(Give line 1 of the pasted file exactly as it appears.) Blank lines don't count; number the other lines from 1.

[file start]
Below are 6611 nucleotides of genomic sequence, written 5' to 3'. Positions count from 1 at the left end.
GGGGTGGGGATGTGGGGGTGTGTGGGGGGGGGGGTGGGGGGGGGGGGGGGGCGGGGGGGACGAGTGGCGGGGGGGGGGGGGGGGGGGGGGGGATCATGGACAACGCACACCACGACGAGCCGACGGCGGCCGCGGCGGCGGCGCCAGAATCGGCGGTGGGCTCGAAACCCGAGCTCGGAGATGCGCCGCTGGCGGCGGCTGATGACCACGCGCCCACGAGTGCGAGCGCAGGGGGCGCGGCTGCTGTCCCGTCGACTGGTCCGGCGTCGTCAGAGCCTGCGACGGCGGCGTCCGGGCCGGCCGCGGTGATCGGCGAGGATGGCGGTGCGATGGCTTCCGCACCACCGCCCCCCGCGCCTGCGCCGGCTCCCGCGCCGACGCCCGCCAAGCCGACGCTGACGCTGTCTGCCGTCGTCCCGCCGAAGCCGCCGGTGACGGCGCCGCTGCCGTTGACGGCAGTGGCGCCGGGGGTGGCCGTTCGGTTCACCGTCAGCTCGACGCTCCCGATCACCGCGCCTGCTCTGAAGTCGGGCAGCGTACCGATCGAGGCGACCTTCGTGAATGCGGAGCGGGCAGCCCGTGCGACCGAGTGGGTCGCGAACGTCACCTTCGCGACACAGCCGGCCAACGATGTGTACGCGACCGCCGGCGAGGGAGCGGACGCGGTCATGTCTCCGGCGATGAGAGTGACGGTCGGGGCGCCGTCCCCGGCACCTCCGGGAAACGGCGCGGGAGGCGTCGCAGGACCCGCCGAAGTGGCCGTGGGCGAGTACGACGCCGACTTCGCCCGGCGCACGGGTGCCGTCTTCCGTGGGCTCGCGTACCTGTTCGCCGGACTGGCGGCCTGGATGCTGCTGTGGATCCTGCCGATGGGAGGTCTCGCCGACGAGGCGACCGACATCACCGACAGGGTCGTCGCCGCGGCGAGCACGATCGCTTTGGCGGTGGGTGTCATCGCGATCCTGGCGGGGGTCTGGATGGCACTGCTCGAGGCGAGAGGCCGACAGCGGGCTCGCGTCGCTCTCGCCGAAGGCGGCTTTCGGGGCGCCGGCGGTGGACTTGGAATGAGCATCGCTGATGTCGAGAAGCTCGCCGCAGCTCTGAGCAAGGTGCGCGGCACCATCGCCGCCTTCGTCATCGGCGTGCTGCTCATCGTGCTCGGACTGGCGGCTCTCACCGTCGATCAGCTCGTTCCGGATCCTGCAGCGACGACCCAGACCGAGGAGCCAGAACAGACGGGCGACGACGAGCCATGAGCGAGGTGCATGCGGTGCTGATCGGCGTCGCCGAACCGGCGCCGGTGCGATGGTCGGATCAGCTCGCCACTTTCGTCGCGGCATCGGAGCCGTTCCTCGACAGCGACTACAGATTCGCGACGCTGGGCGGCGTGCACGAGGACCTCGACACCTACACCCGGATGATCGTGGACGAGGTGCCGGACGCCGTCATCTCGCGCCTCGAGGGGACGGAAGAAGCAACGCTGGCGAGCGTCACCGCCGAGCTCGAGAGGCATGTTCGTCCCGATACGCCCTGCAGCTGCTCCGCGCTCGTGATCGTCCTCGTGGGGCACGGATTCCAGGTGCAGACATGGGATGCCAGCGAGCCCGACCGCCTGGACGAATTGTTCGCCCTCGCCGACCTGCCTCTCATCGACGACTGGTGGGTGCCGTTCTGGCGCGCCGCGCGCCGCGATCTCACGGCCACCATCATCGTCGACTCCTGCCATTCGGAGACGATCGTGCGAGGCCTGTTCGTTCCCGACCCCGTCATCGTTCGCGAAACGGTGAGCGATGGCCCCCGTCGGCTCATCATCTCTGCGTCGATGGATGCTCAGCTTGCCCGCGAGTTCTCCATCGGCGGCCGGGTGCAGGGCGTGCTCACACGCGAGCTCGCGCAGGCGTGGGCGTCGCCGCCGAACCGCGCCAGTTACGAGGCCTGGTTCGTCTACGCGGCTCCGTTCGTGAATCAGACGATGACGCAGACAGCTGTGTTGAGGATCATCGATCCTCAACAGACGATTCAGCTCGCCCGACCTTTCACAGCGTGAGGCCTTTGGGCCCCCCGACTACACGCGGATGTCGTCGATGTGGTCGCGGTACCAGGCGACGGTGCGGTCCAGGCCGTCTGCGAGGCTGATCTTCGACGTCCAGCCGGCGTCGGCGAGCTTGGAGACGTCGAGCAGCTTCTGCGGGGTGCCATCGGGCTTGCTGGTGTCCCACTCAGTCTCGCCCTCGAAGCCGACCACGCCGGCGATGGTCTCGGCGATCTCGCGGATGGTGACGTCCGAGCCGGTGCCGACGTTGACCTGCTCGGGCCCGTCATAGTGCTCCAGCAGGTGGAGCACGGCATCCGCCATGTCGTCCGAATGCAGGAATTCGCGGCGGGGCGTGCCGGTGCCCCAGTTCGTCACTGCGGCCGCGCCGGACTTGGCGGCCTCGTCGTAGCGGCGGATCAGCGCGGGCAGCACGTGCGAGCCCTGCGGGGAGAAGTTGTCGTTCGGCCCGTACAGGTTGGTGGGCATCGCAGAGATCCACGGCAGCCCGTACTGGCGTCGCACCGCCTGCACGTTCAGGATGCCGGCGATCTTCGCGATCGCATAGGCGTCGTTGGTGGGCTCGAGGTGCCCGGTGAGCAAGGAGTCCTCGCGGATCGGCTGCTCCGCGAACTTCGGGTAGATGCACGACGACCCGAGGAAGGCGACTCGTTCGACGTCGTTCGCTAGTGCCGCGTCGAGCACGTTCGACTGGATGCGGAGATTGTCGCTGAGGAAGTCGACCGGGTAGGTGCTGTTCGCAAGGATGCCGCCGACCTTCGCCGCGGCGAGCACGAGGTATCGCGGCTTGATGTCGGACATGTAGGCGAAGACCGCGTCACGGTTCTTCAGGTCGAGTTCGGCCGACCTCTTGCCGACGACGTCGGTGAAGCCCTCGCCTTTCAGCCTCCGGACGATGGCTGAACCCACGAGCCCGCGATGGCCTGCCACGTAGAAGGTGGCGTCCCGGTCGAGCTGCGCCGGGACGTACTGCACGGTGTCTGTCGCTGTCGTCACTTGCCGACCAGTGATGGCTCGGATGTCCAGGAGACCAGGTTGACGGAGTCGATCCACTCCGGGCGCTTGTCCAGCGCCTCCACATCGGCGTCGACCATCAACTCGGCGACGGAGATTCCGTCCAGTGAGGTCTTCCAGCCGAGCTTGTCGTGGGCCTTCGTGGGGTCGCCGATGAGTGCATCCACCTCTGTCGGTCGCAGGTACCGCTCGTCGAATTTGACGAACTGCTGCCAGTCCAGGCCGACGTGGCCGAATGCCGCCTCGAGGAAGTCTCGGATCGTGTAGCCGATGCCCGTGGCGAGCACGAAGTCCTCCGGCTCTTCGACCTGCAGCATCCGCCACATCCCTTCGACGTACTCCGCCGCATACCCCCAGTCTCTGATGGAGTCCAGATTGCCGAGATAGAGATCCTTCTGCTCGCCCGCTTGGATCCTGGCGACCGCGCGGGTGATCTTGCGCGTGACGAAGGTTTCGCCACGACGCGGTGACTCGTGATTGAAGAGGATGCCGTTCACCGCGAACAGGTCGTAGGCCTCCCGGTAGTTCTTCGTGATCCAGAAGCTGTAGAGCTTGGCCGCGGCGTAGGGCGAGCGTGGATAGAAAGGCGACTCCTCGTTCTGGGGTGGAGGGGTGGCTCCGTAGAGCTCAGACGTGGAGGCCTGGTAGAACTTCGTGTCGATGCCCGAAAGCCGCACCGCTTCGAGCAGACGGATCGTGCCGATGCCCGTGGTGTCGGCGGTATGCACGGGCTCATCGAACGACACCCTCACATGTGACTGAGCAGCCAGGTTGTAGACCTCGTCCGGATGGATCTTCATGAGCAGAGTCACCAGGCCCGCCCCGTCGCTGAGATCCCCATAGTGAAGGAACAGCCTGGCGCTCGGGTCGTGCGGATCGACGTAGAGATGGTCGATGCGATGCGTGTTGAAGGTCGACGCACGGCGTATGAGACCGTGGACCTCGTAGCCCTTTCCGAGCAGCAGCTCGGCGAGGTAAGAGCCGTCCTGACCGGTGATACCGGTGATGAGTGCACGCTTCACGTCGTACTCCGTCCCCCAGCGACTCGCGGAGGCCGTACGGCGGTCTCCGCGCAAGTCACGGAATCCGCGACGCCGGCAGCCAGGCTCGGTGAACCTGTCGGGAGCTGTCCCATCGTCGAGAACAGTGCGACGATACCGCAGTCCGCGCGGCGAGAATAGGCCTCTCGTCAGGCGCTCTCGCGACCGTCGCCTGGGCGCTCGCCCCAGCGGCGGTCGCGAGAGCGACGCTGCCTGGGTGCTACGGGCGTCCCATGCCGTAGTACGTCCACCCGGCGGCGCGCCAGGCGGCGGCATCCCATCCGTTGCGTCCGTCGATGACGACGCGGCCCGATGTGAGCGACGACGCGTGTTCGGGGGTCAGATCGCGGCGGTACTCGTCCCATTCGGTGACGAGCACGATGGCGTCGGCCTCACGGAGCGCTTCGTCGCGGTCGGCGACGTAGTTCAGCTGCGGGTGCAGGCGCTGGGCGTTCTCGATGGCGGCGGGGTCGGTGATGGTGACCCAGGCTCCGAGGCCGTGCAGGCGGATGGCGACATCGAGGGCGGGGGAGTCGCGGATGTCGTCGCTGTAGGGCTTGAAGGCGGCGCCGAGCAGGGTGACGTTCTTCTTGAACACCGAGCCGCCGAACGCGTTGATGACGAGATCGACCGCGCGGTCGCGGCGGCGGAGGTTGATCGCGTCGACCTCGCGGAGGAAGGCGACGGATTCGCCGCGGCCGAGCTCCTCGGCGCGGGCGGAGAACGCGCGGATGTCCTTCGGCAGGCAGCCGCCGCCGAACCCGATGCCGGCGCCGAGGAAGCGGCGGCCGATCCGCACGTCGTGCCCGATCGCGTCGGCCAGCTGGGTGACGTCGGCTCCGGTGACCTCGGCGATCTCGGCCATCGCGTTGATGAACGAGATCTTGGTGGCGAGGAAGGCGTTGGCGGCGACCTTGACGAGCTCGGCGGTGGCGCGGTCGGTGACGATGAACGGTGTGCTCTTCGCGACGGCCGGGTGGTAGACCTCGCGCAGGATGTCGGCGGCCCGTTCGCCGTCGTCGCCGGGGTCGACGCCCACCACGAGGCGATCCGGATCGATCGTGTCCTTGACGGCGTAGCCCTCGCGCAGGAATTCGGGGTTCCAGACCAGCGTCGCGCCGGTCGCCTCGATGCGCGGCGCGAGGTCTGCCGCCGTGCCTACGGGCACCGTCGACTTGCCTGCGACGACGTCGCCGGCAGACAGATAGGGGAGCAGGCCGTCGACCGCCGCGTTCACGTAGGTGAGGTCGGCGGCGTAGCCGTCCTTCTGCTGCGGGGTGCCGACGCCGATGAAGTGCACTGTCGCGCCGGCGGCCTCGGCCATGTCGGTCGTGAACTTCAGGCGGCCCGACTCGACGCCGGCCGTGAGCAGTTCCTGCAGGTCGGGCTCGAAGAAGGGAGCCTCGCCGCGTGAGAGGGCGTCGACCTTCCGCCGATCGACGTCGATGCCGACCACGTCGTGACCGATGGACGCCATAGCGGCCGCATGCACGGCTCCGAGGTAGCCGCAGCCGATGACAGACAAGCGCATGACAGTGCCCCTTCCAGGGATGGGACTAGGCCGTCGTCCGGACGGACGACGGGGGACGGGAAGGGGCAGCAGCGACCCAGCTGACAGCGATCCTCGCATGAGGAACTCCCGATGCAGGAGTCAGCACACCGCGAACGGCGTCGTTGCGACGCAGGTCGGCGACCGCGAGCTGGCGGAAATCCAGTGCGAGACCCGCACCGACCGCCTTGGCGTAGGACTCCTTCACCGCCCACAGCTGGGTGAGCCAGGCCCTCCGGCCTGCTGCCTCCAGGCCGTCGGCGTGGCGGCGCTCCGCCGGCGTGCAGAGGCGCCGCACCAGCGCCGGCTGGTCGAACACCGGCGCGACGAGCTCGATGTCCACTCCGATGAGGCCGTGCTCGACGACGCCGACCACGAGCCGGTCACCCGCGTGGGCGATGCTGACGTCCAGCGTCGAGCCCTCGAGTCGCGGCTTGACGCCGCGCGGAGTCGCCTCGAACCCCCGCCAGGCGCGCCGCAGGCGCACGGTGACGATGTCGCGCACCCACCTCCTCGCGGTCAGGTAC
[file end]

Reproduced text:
Below are 6611 nucleotides of genomic sequence, written 5' to 3'. Positions count from 1 at the left end.